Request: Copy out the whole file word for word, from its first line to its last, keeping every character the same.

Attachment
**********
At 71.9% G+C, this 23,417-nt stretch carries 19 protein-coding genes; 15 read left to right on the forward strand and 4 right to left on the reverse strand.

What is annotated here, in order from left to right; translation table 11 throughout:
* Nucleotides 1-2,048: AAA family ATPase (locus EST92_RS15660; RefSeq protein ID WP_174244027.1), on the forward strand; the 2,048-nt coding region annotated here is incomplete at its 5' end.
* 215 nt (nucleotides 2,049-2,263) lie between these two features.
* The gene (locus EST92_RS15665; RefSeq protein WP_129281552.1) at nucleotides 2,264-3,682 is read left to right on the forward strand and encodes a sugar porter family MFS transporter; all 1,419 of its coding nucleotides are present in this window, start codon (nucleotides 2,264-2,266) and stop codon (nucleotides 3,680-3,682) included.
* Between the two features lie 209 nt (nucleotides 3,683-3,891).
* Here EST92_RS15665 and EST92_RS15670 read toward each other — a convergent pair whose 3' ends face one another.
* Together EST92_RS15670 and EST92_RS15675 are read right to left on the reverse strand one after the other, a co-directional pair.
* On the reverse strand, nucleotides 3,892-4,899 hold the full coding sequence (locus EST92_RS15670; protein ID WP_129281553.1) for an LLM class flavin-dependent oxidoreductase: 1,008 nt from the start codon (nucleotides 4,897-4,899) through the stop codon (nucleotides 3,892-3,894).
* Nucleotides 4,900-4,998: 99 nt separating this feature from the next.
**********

At 71.9% G+C, this 23,417-nt stretch carries 19 protein-coding genes; 15 read left to right on the forward strand and 4 right to left on the reverse strand.

What is annotated here, in order from left to right; translation table 11 throughout:
* Nucleotides 1-2,048: AAA family ATPase (locus EST92_RS15660; RefSeq protein ID WP_174244027.1), on the forward strand; the 2,048-nt coding region annotated here is incomplete at its 5' end.
* 215 nt (nucleotides 2,049-2,263) lie between these two features.
* The gene (locus EST92_RS15665; RefSeq protein WP_129281552.1) at nucleotides 2,264-3,682 is read left to right on the forward strand and encodes a sugar porter family MFS transporter; all 1,419 of its coding nucleotides are present in this window, start codon (nucleotides 2,264-2,266) and stop codon (nucleotides 3,680-3,682) included.
* Between the two features lie 209 nt (nucleotides 3,683-3,891).
* Here EST92_RS15665 and EST92_RS15670 read toward each other — a convergent pair whose 3' ends face one another.
* Together EST92_RS15670 and EST92_RS15675 are read right to left on the reverse strand one after the other, a co-directional pair.
* On the reverse strand, nucleotides 3,892-4,899 hold the full coding sequence (locus EST92_RS15670; protein ID WP_129281553.1) for an LLM class flavin-dependent oxidoreductase: 1,008 nt from the start codon (nucleotides 4,897-4,899) through the stop codon (nucleotides 3,892-3,894).
* Nucleotides 4,900-4,998: 99 nt separating this feature from the next.